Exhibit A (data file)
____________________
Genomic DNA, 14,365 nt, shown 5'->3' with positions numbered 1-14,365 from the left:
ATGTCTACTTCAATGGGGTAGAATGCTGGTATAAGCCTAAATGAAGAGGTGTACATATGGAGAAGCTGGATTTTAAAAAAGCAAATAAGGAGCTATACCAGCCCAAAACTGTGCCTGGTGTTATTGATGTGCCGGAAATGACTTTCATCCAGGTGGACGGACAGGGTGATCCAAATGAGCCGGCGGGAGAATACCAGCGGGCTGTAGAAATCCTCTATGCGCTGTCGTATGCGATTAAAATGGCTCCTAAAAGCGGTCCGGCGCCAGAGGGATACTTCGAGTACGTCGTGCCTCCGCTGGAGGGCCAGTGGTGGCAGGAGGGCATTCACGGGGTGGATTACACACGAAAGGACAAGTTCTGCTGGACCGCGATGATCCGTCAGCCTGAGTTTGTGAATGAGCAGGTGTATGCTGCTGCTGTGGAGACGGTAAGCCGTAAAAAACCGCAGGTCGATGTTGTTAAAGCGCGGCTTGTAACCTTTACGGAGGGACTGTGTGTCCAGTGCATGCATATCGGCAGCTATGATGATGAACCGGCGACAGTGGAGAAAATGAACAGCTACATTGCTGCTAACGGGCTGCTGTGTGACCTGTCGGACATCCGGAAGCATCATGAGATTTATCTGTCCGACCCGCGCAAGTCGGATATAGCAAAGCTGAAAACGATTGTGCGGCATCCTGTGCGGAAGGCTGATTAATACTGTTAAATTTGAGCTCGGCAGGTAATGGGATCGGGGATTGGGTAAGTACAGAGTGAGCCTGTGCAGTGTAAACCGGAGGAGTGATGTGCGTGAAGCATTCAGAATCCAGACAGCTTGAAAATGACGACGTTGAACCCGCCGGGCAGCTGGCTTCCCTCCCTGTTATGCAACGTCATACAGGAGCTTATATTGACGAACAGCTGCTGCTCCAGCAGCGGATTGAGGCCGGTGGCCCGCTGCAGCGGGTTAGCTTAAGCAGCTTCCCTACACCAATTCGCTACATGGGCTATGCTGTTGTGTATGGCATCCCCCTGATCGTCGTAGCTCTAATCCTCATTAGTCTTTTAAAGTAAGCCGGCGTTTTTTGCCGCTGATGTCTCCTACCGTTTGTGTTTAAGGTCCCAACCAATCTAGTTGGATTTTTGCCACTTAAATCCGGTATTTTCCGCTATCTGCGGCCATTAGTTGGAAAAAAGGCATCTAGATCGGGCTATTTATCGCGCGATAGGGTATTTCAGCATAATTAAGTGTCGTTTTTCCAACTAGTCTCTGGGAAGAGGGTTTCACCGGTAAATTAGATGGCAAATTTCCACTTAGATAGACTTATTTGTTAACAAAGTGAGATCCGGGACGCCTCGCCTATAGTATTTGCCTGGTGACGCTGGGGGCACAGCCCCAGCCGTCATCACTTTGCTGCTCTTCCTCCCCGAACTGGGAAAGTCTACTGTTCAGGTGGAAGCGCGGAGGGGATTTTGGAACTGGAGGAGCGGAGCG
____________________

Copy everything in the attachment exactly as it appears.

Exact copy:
Genomic DNA, 14,365 nt, shown 5'->3' with positions numbered 1-14,365 from the left:
ATGTCTACTTCAATGGGGTAGAATGCTGGTATAAGCCTAAATGAAGAGGTGTACATATGGAGAAGCTGGATTTTAAAAAAGCAAATAAGGAGCTATACCAGCCCAAAACTGTGCCTGGTGTTATTGATGTGCCGGAAATGACTTTCATCCAGGTGGACGGACAGGGTGATCCAAATGAGCCGGCGGGAGAATACCAGCGGGCTGTAGAAATCCTCTATGCGCTGTCGTATGCGATTAAAATGGCTCCTAAAAGCGGTCCGGCGCCAGAGGGATACTTCGAGTACGTCGTGCCTCCGCTGGAGGGCCAGTGGTGGCAGGAGGGCATTCACGGGGTGGATTACACACGAAAGGACAAGTTCTGCTGGACCGCGATGATCCGTCAGCCTGAGTTTGTGAATGAGCAGGTGTATGCTGCTGCTGTGGAGACGGTAAGCCGTAAAAAACCGCAGGTCGATGTTGTTAAAGCGCGGCTTGTAACCTTTACGGAGGGACTGTGTGTCCAGTGCATGCATATCGGCAGCTATGATGATGAACCGGCGACAGTGGAGAAAATGAACAGCTACATTGCTGCTAACGGGCTGCTGTGTGACCTGTCGGACATCCGGAAGCATCATGAGATTTATCTGTCCGACCCGCGCAAGTCGGATATAGCAAAGCTGAAAACGATTGTGCGGCATCCTGTGCGGAAGGCTGATTAATACTGTTAAATTTGAGCTCGGCAGGTAATGGGATCGGGGATTGGGTAAGTACAGAGTGAGCCTGTGCAGTGTAAACCGGAGGAGTGATGTGCGTGAAGCATTCAGAATCCAGACAGCTTGAAAATGACGACGTTGAACCCGCCGGGCAGCTGGCTTCCCTCCCTGTTATGCAACGTCATACAGGAGCTTATATTGACGAACAGCTGCTGCTCCAGCAGCGGATTGAGGCCGGTGGCCCGCTGCAGCGGGTTAGCTTAAGCAGCTTCCCTACACCAATTCGCTACATGGGCTATGCTGTTGTGTATGGCATCCCCCTGATCGTCGTAGCTCTAATCCTCATTAGTCTTTTAAAGTAAGCCGGCGTTTTTTGCCGCTGATGTCTCCTACCGTTTGTGTTTAAGGTCCCAACCAATCTAGTTGGATTTTTGCCACTTAAATCCGGTATTTTCCGCTATCTGCGGCCATTAGTTGGAAAAAAGGCATCTAGATCGGGCTATTTATCGCGCGATAGGGTATTTCAGCATAATTAAGTGTCGTTTTTCCAACTAGTCTCTGGGAAGAGGGTTTCACCGGTAAATTAGATGGCAAATTTCCACTTAGATAGACTTATTTGTTAACAAAGTGAGATCCGGGACGCCTCGCCTATAGTATTTGCCTGGTGACGCTGGGGGCACAGCCCCAGCCGTCATCACTTTGCTGCTCTTCCTCCCCGAACTGGGAAAGTCTACTGTTCAGGTGGAAGCGCGGAGGGGATTTTGGAACTGGAGGAGCGGAGCG